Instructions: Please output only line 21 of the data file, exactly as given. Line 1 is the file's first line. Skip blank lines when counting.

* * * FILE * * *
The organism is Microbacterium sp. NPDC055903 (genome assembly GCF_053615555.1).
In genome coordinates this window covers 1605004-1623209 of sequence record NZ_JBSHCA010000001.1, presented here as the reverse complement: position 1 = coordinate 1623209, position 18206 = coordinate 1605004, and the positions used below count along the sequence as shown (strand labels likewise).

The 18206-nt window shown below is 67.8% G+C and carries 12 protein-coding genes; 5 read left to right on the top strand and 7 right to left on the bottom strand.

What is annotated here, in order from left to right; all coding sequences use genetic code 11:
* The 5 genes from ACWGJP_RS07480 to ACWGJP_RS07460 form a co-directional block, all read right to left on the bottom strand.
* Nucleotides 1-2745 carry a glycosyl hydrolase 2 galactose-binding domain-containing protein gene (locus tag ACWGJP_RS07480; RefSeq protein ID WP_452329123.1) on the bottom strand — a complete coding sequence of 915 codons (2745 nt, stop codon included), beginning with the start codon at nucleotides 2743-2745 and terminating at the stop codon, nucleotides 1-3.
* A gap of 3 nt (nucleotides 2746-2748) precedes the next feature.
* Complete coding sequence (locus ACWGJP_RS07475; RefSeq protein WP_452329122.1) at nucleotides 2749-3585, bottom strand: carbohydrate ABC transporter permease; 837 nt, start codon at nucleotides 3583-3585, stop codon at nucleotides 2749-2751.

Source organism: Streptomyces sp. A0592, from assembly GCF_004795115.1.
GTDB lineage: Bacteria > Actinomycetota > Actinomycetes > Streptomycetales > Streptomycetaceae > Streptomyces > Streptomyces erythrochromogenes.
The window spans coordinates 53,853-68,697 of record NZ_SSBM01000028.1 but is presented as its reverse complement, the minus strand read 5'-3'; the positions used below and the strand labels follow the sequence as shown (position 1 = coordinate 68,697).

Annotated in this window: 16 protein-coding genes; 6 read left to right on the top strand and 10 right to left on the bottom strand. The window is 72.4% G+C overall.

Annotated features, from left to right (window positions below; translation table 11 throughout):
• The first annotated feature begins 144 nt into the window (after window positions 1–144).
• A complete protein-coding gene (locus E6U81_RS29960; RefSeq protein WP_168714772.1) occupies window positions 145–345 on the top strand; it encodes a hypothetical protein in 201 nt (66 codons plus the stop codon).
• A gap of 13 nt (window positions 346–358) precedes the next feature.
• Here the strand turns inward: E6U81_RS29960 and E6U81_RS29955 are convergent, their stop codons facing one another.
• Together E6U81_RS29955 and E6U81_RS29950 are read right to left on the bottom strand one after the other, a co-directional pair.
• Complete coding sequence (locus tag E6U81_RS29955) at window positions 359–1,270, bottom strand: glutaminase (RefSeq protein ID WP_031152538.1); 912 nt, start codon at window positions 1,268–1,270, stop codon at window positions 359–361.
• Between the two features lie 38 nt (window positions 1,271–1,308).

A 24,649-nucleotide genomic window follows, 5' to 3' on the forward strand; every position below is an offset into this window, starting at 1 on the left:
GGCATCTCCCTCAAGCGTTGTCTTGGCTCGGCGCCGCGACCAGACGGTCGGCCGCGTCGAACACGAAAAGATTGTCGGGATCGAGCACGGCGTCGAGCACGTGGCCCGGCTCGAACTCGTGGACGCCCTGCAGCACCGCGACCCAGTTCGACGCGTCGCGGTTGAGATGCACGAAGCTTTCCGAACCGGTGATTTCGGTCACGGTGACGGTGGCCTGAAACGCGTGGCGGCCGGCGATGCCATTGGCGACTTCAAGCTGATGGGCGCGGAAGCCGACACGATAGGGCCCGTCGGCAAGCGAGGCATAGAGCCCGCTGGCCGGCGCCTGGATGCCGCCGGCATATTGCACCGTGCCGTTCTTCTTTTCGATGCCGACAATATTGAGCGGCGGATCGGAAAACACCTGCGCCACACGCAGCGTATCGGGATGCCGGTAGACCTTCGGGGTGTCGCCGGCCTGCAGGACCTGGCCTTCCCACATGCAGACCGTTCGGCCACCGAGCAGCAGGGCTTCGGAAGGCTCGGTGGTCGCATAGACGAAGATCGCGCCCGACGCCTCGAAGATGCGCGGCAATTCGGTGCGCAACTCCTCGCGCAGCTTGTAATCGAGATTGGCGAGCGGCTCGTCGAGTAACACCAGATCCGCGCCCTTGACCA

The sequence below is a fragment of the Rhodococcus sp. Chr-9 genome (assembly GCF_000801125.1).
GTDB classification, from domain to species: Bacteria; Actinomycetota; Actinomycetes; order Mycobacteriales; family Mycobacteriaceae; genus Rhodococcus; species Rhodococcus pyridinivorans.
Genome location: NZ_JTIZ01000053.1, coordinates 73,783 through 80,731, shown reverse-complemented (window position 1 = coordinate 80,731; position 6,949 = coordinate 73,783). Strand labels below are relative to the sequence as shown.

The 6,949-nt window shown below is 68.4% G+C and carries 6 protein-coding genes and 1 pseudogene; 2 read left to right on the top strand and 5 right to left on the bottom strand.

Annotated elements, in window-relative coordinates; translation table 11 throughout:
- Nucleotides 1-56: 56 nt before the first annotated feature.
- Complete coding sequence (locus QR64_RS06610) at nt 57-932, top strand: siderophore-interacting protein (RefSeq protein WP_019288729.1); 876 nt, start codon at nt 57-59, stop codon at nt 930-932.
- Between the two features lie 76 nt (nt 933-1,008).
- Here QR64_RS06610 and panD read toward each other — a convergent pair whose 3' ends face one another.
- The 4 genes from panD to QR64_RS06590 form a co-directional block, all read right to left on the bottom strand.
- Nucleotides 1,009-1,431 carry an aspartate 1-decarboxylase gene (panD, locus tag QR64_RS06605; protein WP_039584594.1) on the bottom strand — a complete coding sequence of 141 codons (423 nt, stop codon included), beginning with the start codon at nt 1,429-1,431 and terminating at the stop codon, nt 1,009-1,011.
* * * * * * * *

A 24,649-nucleotide genomic window follows, 5' to 3' on the forward strand; every position below is an offset into this window, starting at 1 on the left: